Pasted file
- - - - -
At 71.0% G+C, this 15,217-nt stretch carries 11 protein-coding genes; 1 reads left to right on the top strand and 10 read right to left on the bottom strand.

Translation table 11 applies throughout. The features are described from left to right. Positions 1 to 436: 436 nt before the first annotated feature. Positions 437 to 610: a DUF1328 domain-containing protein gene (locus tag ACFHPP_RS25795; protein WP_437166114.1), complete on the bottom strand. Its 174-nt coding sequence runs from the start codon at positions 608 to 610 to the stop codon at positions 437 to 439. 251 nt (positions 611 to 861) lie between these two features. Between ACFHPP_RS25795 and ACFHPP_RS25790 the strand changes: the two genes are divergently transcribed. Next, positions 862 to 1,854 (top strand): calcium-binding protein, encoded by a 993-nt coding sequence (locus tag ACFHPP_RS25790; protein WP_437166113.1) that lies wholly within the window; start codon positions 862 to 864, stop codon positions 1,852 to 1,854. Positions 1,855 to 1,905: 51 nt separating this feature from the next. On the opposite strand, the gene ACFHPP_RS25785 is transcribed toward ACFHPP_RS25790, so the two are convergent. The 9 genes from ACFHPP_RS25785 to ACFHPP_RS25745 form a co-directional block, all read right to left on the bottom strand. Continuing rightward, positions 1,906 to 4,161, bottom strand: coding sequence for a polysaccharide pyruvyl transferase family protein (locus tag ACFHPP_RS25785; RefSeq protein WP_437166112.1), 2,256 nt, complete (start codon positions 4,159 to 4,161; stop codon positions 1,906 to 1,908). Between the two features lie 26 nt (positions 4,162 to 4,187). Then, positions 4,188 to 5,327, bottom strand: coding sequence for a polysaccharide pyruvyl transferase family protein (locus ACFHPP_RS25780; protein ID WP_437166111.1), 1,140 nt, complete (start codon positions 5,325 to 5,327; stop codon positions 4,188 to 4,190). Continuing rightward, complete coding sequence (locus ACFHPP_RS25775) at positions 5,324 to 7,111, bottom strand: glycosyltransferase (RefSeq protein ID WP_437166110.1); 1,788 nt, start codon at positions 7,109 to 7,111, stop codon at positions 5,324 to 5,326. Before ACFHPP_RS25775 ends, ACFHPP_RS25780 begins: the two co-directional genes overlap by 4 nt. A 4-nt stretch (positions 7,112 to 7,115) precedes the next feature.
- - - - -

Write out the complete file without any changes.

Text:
At 71.0% G+C, this 15,217-nt stretch carries 11 protein-coding genes; 1 reads left to right on the top strand and 10 read right to left on the bottom strand.

Translation table 11 applies throughout. The features are described from left to right. Positions 1 to 436: 436 nt before the first annotated feature. Positions 437 to 610: a DUF1328 domain-containing protein gene (locus tag ACFHPP_RS25795; protein WP_437166114.1), complete on the bottom strand. Its 174-nt coding sequence runs from the start codon at positions 608 to 610 to the stop codon at positions 437 to 439. 251 nt (positions 611 to 861) lie between these two features. Between ACFHPP_RS25795 and ACFHPP_RS25790 the strand changes: the two genes are divergently transcribed. Next, positions 862 to 1,854 (top strand): calcium-binding protein, encoded by a 993-nt coding sequence (locus tag ACFHPP_RS25790; protein WP_437166113.1) that lies wholly within the window; start codon positions 862 to 864, stop codon positions 1,852 to 1,854. Positions 1,855 to 1,905: 51 nt separating this feature from the next. On the opposite strand, the gene ACFHPP_RS25785 is transcribed toward ACFHPP_RS25790, so the two are convergent. The 9 genes from ACFHPP_RS25785 to ACFHPP_RS25745 form a co-directional block, all read right to left on the bottom strand. Continuing rightward, positions 1,906 to 4,161, bottom strand: coding sequence for a polysaccharide pyruvyl transferase family protein (locus tag ACFHPP_RS25785; RefSeq protein WP_437166112.1), 2,256 nt, complete (start codon positions 4,159 to 4,161; stop codon positions 1,906 to 1,908). Between the two features lie 26 nt (positions 4,162 to 4,187). Then, positions 4,188 to 5,327, bottom strand: coding sequence for a polysaccharide pyruvyl transferase family protein (locus ACFHPP_RS25780; protein ID WP_437166111.1), 1,140 nt, complete (start codon positions 5,325 to 5,327; stop codon positions 4,188 to 4,190). Continuing rightward, complete coding sequence (locus ACFHPP_RS25775) at positions 5,324 to 7,111, bottom strand: glycosyltransferase (RefSeq protein ID WP_437166110.1); 1,788 nt, start codon at positions 7,109 to 7,111, stop codon at positions 5,324 to 5,326. Before ACFHPP_RS25775 ends, ACFHPP_RS25780 begins: the two co-directional genes overlap by 4 nt. A 4-nt stretch (positions 7,112 to 7,115) precedes the next feature.